Bolzano Travel Guide

Tourist Guide
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Cross the Trentino and head to the Austrian border, and you’ll come to South Tyrol (Alto Adige in Italian), where different cultures have met and traded for centuries.

Holidays in Bolzano best express the essence of travelling from one culture to another, one country to another. Typical examples of this can be seen in the local art, where Giotto-style paintings coexist with Gothic masterpieces, and architecture, with striking contrasts between the old town and the new on the other side of the Talvera River. The surrounding landscape and the area south of the regional capital are planted with vineyards as far as the eye can see and overlooked by more than 200 ancient medieval hamlets, castles and ruins. Plateaus, mountain villages and wide valleys offer a cool respite from the summer heat. A well-organised network of hotels and recreational facilities, enriched by a strong sense of hospitality and a desire to showcase tradition, will make your holiday to Bolzano a real pleasure, particularly with the end-of-year festive atmosphere and seasonal markets.

The southernmost part of South Tyrol is considered the most "Mediterranean" area, with its mild climate making Lake Caldaro the warmest in the Alps. Bolzano, further north, is a city of strong contrasts. As a result of its position, once annexed by the Austro-Hungarian empire, this is where north meets south and typically Italian elements mix with the German character. You’ll easily get a sense of this by strolling along Via Alto Adige towards Piazza Walther, where you’re surrounded by architecture and by an ambience which ranges from Mittel-European to Mediterranean. Bolzano is strikingly small but very busy, particularly in winter, thanks to the lights, colour and friendly atmosphere around the alehouses and wooden taverns, where the locals meet for a chat while snow covers the city in a white blanket.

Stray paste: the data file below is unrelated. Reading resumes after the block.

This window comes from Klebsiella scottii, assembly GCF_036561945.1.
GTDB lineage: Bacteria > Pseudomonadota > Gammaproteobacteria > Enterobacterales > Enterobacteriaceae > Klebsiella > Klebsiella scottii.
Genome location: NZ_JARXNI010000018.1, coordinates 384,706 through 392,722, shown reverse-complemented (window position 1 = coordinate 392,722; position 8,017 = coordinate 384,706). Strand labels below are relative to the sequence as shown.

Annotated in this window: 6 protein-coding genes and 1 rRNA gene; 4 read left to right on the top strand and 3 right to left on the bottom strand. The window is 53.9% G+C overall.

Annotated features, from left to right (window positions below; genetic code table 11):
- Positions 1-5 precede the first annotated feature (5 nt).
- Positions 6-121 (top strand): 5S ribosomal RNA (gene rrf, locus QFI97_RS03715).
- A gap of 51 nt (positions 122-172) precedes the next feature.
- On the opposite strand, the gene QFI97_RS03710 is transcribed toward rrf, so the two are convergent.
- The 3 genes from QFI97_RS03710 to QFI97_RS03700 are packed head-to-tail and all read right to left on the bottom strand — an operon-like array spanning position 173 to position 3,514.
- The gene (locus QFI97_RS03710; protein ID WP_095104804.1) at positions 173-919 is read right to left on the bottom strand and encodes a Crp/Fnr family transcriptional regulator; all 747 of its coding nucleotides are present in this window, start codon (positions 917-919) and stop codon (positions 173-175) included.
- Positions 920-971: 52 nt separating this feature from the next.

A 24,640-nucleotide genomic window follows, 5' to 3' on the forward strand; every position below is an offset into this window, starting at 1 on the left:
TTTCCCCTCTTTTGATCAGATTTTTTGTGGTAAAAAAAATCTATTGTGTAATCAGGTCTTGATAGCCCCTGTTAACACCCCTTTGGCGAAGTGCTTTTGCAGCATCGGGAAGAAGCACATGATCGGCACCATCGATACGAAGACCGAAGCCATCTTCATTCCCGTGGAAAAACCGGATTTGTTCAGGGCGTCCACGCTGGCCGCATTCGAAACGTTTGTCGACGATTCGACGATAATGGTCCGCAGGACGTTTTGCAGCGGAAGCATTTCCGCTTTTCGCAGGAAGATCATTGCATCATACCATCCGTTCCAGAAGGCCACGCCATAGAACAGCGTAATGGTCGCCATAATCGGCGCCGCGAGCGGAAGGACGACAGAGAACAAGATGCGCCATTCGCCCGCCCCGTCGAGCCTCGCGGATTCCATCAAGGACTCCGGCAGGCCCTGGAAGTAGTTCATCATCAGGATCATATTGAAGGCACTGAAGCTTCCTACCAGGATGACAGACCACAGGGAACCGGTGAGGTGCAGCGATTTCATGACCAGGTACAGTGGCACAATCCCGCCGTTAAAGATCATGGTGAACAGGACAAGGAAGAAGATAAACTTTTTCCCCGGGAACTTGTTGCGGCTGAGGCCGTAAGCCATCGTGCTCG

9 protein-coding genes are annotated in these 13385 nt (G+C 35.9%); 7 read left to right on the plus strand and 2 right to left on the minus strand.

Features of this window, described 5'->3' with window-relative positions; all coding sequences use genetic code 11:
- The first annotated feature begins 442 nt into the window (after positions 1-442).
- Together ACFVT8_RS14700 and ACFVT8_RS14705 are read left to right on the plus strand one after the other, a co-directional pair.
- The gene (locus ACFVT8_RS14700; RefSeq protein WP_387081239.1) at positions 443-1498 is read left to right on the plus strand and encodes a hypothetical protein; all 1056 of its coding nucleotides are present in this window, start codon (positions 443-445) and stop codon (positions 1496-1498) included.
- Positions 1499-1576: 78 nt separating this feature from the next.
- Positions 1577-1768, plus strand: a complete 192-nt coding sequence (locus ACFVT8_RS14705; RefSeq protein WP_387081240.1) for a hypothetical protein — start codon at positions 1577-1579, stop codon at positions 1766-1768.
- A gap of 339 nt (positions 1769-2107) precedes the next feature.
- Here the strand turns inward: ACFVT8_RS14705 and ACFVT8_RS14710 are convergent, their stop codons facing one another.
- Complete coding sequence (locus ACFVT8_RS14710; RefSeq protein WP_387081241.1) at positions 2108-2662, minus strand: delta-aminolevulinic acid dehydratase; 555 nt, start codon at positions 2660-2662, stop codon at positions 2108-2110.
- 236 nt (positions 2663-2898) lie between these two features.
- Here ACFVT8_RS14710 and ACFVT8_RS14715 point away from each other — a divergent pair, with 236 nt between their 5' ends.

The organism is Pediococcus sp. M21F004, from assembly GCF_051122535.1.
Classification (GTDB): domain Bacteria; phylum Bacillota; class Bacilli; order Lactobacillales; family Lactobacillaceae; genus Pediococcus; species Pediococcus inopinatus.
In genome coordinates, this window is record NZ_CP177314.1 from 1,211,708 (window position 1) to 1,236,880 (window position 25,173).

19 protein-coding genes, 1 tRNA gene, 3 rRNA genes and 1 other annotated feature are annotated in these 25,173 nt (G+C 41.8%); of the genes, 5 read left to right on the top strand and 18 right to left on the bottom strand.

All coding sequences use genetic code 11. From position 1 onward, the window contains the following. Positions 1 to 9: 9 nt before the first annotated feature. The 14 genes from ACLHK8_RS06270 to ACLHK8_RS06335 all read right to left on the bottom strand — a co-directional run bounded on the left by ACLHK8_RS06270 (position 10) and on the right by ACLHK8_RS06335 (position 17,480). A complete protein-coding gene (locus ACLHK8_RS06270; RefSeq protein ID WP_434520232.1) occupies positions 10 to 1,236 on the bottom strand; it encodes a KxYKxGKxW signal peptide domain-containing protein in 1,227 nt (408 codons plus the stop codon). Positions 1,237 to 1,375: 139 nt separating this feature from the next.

Despite its small size, Bolzano has a lot to offer. The Duomo di Bolzano is the main church. Located on Piazza della Parrocchia (behind Piazza Walther), it has an amazing golden green tiled roof and a filigree spire, with purely Roman and Gothic architecture. Next is the Chiesa dei Francescani, almost hidden behind the buildings of the historic centre and famous for the tranquillity it inspires on the inside. Also on Piazza della Parrocchia is the striking twentieth century Austrian architecture of the Palazzo delle Poste, designed by Albert Canal, which still houses the post office and the local offices of the Ministry of Communication. Entering Piazza Walther, you can immediately admire the monument to the German medieval poet of the same name. The square is famous for having been the symbol of South Tyrol’s identity, opposed to the Italian one of Trento, with its monument to Dante Alighieri. Piazza Walther is the centre and meeting place of Bolzano’s high society.

Proceeding north from the square you’ll come to Piazza delle Erbe, with its statue of Neptune. Along the sides are endless stores selling local produce, including local bread, cheese and strudel, as well as wines and grappas. If it’s shopping you want, you've come to the right place. Just north of the square is the pedestrian area of Via dei Portici, with its boutiques, cafés and stores of various kinds lining the many courtyards and side streets, surrounded by fifteenth century buildings.

Between Piazza Walther and Via dei Portici, Via degli Argentieri connects Piazza delle Erbe to Via del Grano, which delights visitors with its beauty and the combination of late medieval buildings, including Palazzo Troilo and Palazzo Mercantile, with the star attraction of Palazzo Argento. Continuing through the medieval centre, the oldest square in the city is named after the ancient grain market. This extremely beautiful square, with its two fortified tower homes, is close to the Farmacia della Madonna, with its sixteenth century frescoes. You cannot leave Bolzano without first visiting the Casa Mercantile, the ancient seat of the Magistrato Mercantile, who controlled and administered markets and fairs in Bolzano (a kind of chamber of commerce) in the eighteenth century. Outside the city you’ll find Castel Firmiano and many other castles and fortifications in a traditional mountain setting, all of which you can visit thanks to our holiday packages in Bolzano.

Where to stay in Bolzano

Maretsch Castle featuring château or palace

Old Town Bolzano

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Old Town Bolzano is noteworthy for its historical sites, and you can make a stop at top attractions like Via dei Portici and Bolzano Christmas Market.

Old Town Bolzano